But adults obsess. I am or have been obsessed with all manner of things, including in no particular order: leather jackets, bicycles, running, fishing, zombies, old oil paintings, U2, aquarium keeping, silver rings and writing. To you a random list but for me these things are or have been significant totems. One aspect that marks them as obsessions is my inability to stop thinking about them. It is like my head is a rock tumbler and I keep turning over the same thoughts. I have literally stayed up nights wondering if one of my aquarium corals is dead or merely in a dormant stage. Obviously, the Internet is a fiendish companion to obsession. Search “dormant corals.” Search “reviving dormant corals.” You get the idea.

While obsessive behavior resembles addiction it is not. Addiction is the Ace of Spades in that it trumps all obsessions and very often love for that matter. An addict will stop at nothing and stoop to anything to get what he wants. Trust me.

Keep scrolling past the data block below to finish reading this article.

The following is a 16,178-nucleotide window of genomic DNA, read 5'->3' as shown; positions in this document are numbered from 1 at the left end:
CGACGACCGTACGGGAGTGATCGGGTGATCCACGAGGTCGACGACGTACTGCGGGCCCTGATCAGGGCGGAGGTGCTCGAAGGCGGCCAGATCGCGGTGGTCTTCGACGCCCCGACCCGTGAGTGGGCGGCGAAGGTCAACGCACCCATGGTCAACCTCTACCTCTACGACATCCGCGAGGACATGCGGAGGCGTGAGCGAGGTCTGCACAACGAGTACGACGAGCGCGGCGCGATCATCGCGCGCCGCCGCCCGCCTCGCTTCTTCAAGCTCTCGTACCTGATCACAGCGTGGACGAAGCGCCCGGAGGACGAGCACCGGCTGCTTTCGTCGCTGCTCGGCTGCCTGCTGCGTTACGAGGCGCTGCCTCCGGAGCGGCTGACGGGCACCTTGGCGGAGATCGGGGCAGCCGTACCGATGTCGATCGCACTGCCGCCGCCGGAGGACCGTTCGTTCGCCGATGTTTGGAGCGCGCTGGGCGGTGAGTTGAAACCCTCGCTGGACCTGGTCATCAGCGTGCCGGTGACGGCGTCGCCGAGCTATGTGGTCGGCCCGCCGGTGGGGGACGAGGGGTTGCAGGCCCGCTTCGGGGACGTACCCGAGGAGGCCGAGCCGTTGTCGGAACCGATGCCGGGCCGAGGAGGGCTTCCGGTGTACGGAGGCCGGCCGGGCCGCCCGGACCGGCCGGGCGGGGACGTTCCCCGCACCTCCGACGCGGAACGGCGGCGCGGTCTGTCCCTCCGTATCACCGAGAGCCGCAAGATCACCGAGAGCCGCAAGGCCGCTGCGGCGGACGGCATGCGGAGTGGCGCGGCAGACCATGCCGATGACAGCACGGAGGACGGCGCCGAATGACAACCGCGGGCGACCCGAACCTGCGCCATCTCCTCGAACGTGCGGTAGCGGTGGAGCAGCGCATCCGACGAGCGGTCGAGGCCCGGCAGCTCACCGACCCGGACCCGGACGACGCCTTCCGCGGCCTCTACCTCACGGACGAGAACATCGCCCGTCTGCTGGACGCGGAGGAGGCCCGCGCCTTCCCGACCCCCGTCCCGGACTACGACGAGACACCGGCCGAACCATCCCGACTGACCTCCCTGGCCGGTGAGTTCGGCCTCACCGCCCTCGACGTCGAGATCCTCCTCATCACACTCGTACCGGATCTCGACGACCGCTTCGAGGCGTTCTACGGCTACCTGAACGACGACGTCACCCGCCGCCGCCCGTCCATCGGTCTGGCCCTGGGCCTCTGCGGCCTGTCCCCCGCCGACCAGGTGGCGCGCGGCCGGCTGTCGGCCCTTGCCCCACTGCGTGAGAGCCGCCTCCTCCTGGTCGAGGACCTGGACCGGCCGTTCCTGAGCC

I do not know what it is like to obsess about another human being. Perhaps there was a girl in high school. But those memories are vague. I love my wife and children unconditionally but I am not always thinking about them. When I do worry and wonder about one of my girls I feel intensely vulnerable and so I stop. Rightly or wrongly, I take love for granted. I’m working on it. On the other hand, obsessing over another person is not healthy either. See stalking.

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Leather me up…

What I like about obsessions are their ability to fill one up. A hobby (fish keeping), collection (leather jackets) or passion (U2 music) somehow makes life keener and more fun. I’ve been instructed that it might behoove me to set my compass on a more spiritual course. Alas, I may be too cynical for that. Perhaps that’s why I’m obsessed with U2. Like Bono, I still haven’t found what I’m looking for. In the meantime, I’ve got my eye on this badass vintage biker jacket on ebay.

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Forgive me for I have hated…

Since I began Gods of Advertising almost a decade ago (!), I’ve carefully avoided demonstrating hatred of any kind to persons, places or things. When I was critical, say of an ad campaign, I tried to look at it from all angles, positing why, perhaps, an advertiser or agency would put something so questionable into the cosmos. Most of the time I have succeeded in being personally true to my feelings while maintaining respect for other points-of-view. (My last post bemoaning Selfies is a good example.)